Kitchener P, Di Blasi F, Borrelli E, Piazza PV . Differences between brain structures in nuclear translocation and DNA binding of the glucocorticoid receptor during stress and the circadian cycle. Eur J Neurosci 2004; 19: 1837–1846.
Desmedt A, Garcia R, Jaffard R . Differential modulation of changes in hippocampal-septal synaptic excitability by the amygdala as a function of either elemental or contextual fear conditioning in mice. J Neurosci 1998; 18: 480–487.
Hosaka M, Hammer RE, Sudhof TC . A phospho-switch controls the dynamic association of synapsins with synaptic vesicles. Neuron 1999; 24: 377–387.
Yamagata Y . New aspects of neurotransmitter release and exocytosis: dynamic and differential regulation of synapsin I phosphorylation by acute neuronal excitation in vivo. J Pharmacol Sci 2003; 93: 22–29.
Jovanovic JN, Benfenati F, Siow YL, Sihra TS, Sanghera JS, Pelech SL et al. Neurotrophins stimulate phosphorylation of synapsin I by MAP kinase and regulate synapsin I-actin interactions. Proc Natl Acad Sci USA 1996; 93: 3679–3683.
Turner KM, Burgoyne RD, Morgan A . Protein phosphorylation and the regulation of synaptic membrane traffic. Trends Neurosci 1999; 22: 459–464.
Favata MF, Horiuchi KY, Manos EJ, Daulerio AJ, Stradley DA, Feeser WS et al. Identification of a novel inhibitor of mitogen-activated protein kinase. J Biol Chem 1998; 273: 18623–18632.
Murrey HE, Hsieh-Wilson LC . The chemical neurobiology of carbohydrates. Chem Rev 2008; 108: 1708–1731.
Al Sarraj A, Day RM, Thiel G . Specificity of transcriptional regulation by the zinc finger transcription factors Sp1, Sp3, and Egr-1. J Cell Biochem 2005; 94: 153–167.
James AB, Conway AM, Thiel G, Morris BJ . Egr-1 modulation of synapsin I expression: permissive effect of forskolin via cAMP. Cell Signal 2004; 16: 1355–1362.
Thiel G, Schoch S, Petersohn D . Regulation of synapsin I gene expression by the zinc finger transcription factor zif268/egr-1. J Biol Chem 1994; 269: 15294–15301.
Browning MD, Dudek EM . Activators of protein kinase C increase the phosphorylation of the synapsins at sites phosphorylated by cAMP-dependent and Ca2+/calmodulin-dependent protein kinase in the rat hippocampal slice. Synapse 1992; 10: 62–70.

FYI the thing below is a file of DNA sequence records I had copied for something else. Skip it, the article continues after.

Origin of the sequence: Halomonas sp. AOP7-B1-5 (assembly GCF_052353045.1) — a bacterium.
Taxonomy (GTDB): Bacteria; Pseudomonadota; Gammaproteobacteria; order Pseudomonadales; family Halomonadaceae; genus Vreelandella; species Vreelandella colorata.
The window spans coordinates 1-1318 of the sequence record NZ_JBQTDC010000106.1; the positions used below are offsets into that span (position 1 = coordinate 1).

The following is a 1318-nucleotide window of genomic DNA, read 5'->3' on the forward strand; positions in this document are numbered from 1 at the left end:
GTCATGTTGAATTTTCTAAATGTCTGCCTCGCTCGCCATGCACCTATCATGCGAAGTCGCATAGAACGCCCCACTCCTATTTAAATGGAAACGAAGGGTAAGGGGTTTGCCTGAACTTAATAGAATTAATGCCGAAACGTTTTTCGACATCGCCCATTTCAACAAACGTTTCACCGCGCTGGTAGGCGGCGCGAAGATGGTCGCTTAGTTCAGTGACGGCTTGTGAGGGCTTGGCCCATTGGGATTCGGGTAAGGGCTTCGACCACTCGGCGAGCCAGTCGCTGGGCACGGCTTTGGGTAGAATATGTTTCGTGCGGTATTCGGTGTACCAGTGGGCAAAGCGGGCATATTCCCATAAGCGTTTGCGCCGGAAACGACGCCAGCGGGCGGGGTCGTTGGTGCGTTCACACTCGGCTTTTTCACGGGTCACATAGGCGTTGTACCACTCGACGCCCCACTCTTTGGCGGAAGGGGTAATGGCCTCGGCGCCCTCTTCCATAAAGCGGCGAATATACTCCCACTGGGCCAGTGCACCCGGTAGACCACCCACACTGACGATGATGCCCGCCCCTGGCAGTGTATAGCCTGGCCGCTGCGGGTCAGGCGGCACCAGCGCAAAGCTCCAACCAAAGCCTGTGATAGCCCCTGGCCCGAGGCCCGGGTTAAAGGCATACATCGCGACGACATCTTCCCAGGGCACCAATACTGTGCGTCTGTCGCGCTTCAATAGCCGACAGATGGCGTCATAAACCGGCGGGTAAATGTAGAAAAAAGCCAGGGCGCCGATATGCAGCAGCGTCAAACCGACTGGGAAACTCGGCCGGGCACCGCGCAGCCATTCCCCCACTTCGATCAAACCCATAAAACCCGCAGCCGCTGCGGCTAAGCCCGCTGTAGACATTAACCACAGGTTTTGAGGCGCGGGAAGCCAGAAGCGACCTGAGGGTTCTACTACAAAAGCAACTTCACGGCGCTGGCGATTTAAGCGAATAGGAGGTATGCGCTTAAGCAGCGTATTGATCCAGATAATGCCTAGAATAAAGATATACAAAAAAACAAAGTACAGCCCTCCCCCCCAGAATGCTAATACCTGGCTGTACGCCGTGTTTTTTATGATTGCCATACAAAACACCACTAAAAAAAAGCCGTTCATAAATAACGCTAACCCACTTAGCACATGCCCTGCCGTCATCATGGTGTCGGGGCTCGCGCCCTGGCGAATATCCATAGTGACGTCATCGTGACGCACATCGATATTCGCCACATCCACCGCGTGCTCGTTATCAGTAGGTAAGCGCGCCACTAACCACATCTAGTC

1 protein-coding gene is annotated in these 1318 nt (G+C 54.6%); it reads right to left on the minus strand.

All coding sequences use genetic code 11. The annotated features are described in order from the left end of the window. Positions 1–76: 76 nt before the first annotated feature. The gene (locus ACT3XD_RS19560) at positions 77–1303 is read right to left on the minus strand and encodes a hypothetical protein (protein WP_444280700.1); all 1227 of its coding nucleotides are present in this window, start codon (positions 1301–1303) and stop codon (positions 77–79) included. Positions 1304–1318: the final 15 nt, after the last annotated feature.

Sakurada K, Kato H, Nagumo H, Hiraoka H, Furuya K, Ikuhara T et al. Synapsin I is phosphorylated at Ser603 by p21-activated kinases (PAKs) in vitro and in PC12 cells stimulated with bradykinin. J Biol Chem 2002; 277: 45473–45479.
Severin Jr SE, Moskvitina EL, Bykova EV, Lutzenko SV, Shvets VI . Synapsin I from human brain. Phosphorylation by Ca2+, phospholipid-dependent protein kinase. FEBS Lett 1989; 258: 223–226.
Michels B, Diegelmann S, Tanimoto H, Schwenkert I, Buchner E, Gerber B . A role for synapsin in associative learning: the Drosophila larva as a study case. Learn Mem 2005; 12: 224–231.
Corradi A, Zanardi A, Giacomini C, Onofri F, Valtorta F, Zoli M et al. Synapsin-I- and synapsin-II-null mice display an increased age-dependent cognitive impairment. J Cell Sci 2008; 121: 3042–3051.
Gomez-Pinilla F, So V, Kesslak JP . Spatial learning induces neurotrophin receptor and synapsin I in the hippocampus. Brain Res 2001; 904: 13–19.
Kushner SA, Elgersma Y, Murphy GG, Jaarsma D, van Woerden GM, Hojjati MR et al. Modulation of presynaptic plasticity and learning by the H-ras/extracellular signal-regulated kinase/synapsin I signaling pathway. J Neurosci 2005; 25: 9721–9734.
Kao HT, Porton B, Czernik AJ, Feng J, Yiu G, Haring M et al. A third member of the synapsin gene family. Proc Natl Acad Sci USA 1998; 95: 4667–4672.
Lorenzini CG, Baldi E, Bucherelli C, Sacchetti B, Tassoni G . 2-Deoxy-D-galactose effects on passive avoidance memorization in the rat. Neurobiol Learn Mem 1997; 68: 317–324.
Rose SP, Jork R . Long-term memory formation in chicks is blocked by 2-deoxygalactose, a fucose analog. Behav Neural Biol 1987; 48: 246–258.